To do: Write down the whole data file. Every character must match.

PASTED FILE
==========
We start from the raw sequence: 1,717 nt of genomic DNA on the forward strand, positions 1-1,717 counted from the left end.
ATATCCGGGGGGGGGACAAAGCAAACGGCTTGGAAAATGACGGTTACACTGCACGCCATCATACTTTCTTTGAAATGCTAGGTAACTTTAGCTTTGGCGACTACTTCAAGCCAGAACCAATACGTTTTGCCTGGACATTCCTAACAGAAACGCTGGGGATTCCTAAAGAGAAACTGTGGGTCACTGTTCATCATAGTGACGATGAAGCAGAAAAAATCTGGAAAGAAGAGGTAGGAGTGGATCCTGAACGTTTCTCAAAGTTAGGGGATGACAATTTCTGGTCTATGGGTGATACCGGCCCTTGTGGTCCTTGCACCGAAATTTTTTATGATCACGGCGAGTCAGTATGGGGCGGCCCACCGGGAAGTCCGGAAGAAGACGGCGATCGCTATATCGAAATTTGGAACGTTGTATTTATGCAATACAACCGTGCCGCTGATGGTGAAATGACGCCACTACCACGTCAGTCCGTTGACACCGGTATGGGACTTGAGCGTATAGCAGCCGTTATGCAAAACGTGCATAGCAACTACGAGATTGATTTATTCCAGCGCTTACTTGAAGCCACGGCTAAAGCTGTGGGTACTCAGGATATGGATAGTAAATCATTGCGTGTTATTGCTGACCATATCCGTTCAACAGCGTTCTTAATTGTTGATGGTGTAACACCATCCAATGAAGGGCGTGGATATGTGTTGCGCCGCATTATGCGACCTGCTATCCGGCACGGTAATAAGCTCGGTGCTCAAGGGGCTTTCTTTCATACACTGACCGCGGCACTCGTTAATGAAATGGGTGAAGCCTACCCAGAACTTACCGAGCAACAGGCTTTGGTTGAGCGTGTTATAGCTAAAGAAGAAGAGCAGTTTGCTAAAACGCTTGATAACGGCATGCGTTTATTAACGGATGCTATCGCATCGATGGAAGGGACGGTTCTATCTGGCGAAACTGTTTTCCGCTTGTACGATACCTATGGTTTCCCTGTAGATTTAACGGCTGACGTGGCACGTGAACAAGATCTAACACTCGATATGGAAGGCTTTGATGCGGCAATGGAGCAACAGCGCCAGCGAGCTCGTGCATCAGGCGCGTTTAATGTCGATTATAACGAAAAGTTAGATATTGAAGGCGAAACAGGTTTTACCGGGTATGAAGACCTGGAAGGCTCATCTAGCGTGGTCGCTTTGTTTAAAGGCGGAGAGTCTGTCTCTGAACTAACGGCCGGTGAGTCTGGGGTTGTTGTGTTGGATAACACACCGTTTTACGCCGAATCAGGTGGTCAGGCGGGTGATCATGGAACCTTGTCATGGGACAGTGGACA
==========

We start from the raw sequence: 1,717 nt of genomic DNA on the forward strand, positions 1-1,717 counted from the left end.
ATATCCGGGGGGGGGACAAAGCAAACGGCTTGGAAAATGACGGTTACACTGCACGCCATCATACTTTCTTTGAAATGCTAGGTAACTTTAGCTTTGGCGACTACTTCAAGCCAGAACCAATACGTTTTGCCTGGACATTCCTAACAGAAACGCTGGGGATTCCTAAAGAGAAACTGTGGGTCACTGTTCATCATAGTGACGATGAAGCAGAAAAAATCTGGAAAGAAGAGGTAGGAGTGGATCCTGAACGTTTCTCAAAGTTAGGGGATGACAATTTCTGGTCTATGGGTGATACCGGCCCTTGTGGTCCTTGCACCGAAATTTTTTATGATCACGGCGAGTCAGTATGGGGCGGCCCACCGGGAAGTCCGGAAGAAGACGGCGATCGCTATATCGAAATTTGGAACGTTGTATTTATGCAATACAACCGTGCCGCTGATGGTGAAATGACGCCACTACCACGTCAGTCCGTTGACACCGGTATGGGACTTGAGCGTATAGCAGCCGTTATGCAAAACGTGCATAGCAACTACGAGATTGATTTATTCCAGCGCTTACTTGAAGCCACGGCTAAAGCTGTGGGTACTCAGGATATGGATAGTAAATCATTGCGTGTTATTGCTGACCATATCCGTTCAACAGCGTTCTTAATTGTTGATGGTGTAACACCATCCAATGAAGGGCGTGGATATGTGTTGCGCCGCATTATGCGACCTGCTATCCGGCACGGTAATAAGCTCGGTGCTCAAGGGGCTTTCTTTCATACACTGACCGCGGCACTCGTTAATGAAATGGGTGAAGCCTACCCAGAACTTACCGAGCAACAGGCTTTGGTTGAGCGTGTTATAGCTAAAGAAGAAGAGCAGTTTGCTAAAACGCTTGATAACGGCATGCGTTTATTAACGGATGCTATCGCATCGATGGAAGGGACGGTTCTATCTGGCGAAACTGTTTTCCGCTTGTACGATACCTATGGTTTCCCTGTAGATTTAACGGCTGACGTGGCACGTGAACAAGATCTAACACTCGATATGGAAGGCTTTGATGCGGCAATGGAGCAACAGCGCCAGCGAGCTCGTGCATCAGGCGCGTTTAATGTCGATTATAACGAAAAGTTAGATATTGAAGGCGAAACAGGTTTTACCGGGTATGAAGACCTGGAAGGCTCATCTAGCGTGGTCGCTTTGTTTAAAGGCGGAGAGTCTGTCTCTGAACTAACGGCCGGTGAGTCTGGGGTTGTTGTGTTGGATAACACACCGTTTTACGCCGAATCAGGTGGTCAGGCGGGTGATCATGGAACCTTGTCATGGGACAGTGGACA